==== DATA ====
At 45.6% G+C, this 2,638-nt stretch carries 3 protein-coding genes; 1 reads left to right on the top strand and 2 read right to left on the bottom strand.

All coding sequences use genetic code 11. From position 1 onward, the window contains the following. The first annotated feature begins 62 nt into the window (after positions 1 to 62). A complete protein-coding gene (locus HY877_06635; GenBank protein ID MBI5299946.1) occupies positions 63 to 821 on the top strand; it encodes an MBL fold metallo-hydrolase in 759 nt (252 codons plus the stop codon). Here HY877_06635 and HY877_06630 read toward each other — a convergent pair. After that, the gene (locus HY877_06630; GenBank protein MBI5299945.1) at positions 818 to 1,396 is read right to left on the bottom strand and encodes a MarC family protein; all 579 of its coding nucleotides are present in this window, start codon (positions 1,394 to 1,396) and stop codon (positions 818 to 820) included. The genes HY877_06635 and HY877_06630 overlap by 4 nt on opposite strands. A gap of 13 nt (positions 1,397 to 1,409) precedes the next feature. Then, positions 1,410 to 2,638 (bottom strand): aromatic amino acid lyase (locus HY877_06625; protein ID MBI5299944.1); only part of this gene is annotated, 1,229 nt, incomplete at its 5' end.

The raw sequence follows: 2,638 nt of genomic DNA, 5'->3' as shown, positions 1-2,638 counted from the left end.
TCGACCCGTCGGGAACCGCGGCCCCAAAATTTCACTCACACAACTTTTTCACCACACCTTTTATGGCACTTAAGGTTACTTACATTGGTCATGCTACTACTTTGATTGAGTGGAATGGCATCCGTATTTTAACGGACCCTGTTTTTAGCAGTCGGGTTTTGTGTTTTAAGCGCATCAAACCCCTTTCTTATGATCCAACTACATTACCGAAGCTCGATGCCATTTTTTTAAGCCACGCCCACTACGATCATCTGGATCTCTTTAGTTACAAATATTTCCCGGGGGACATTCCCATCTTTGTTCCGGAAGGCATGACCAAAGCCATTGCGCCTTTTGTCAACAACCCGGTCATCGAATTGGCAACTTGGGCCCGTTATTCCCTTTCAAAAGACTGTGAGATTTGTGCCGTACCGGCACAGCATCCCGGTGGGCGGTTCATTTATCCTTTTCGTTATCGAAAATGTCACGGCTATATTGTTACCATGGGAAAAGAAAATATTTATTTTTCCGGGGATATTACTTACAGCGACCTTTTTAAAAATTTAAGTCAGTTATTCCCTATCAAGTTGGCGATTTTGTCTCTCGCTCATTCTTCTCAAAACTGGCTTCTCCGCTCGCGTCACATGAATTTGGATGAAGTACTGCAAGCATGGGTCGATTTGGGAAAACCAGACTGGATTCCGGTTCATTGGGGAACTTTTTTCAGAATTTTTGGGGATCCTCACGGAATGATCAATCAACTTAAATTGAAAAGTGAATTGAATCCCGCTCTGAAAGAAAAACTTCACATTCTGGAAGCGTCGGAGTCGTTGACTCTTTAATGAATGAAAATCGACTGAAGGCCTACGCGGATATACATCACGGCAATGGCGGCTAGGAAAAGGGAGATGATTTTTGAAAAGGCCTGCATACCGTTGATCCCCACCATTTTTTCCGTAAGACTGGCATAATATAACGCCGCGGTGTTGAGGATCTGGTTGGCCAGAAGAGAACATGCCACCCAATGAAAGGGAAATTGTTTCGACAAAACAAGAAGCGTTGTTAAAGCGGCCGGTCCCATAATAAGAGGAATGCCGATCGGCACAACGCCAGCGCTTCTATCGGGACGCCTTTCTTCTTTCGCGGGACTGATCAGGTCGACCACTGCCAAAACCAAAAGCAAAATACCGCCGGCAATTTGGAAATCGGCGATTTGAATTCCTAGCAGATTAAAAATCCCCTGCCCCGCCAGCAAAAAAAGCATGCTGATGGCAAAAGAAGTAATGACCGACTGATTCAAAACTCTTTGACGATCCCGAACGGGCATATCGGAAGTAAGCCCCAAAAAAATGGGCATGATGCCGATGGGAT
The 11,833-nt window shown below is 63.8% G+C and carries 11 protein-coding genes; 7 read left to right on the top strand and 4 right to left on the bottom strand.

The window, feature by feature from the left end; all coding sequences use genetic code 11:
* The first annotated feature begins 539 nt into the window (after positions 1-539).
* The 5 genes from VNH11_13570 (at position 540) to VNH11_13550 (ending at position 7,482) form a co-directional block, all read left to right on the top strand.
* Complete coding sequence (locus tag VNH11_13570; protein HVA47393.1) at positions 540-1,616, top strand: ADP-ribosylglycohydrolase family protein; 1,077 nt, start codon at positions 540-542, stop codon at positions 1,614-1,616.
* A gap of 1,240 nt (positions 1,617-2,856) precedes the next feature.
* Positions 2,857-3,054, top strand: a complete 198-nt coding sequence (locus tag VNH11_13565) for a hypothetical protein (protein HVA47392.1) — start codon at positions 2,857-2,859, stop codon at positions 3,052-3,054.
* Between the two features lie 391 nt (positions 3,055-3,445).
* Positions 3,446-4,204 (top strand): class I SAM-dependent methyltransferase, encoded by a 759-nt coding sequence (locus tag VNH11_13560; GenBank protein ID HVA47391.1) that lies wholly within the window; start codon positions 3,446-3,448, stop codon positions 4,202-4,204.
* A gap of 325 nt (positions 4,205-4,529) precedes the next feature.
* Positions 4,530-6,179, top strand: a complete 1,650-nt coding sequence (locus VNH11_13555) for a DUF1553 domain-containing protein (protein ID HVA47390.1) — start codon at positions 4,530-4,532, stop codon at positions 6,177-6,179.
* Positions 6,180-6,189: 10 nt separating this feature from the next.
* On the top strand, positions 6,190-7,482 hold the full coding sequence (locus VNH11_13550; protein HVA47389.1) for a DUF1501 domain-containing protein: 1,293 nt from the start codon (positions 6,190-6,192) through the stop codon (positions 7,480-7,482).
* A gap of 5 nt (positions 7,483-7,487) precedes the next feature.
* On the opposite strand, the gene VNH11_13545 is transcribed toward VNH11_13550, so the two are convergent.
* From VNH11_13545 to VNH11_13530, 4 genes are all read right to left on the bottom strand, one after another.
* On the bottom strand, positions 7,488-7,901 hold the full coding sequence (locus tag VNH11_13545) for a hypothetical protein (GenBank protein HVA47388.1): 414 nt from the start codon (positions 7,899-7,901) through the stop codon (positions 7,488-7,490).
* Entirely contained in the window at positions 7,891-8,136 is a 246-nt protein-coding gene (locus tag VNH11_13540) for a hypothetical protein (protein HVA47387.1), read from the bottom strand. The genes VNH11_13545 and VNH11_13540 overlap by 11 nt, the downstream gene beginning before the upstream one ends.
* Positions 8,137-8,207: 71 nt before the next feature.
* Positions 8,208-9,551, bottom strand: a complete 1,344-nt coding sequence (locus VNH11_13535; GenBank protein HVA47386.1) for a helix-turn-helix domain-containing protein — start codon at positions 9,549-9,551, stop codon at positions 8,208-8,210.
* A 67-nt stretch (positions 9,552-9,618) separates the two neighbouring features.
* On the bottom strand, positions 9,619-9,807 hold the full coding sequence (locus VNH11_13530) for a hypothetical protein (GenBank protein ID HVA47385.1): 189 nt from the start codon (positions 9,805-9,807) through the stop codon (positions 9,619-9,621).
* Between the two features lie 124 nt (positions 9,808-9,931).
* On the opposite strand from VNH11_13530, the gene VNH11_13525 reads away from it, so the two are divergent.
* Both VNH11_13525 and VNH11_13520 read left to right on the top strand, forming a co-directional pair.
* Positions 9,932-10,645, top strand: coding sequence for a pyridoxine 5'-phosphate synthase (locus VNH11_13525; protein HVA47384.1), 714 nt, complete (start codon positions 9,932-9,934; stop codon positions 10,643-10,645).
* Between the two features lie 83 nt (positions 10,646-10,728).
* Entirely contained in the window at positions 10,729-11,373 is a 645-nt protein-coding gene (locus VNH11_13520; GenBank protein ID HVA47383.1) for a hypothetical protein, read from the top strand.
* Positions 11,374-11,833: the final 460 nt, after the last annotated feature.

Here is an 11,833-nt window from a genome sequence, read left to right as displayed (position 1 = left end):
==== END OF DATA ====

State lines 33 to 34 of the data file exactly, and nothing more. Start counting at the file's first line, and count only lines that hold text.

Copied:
* Positions 11,374-11,833: the final 460 nt, after the last annotated feature.

Here is an 11,833-nt window from a genome sequence, read left to right as displayed (position 1 = left end):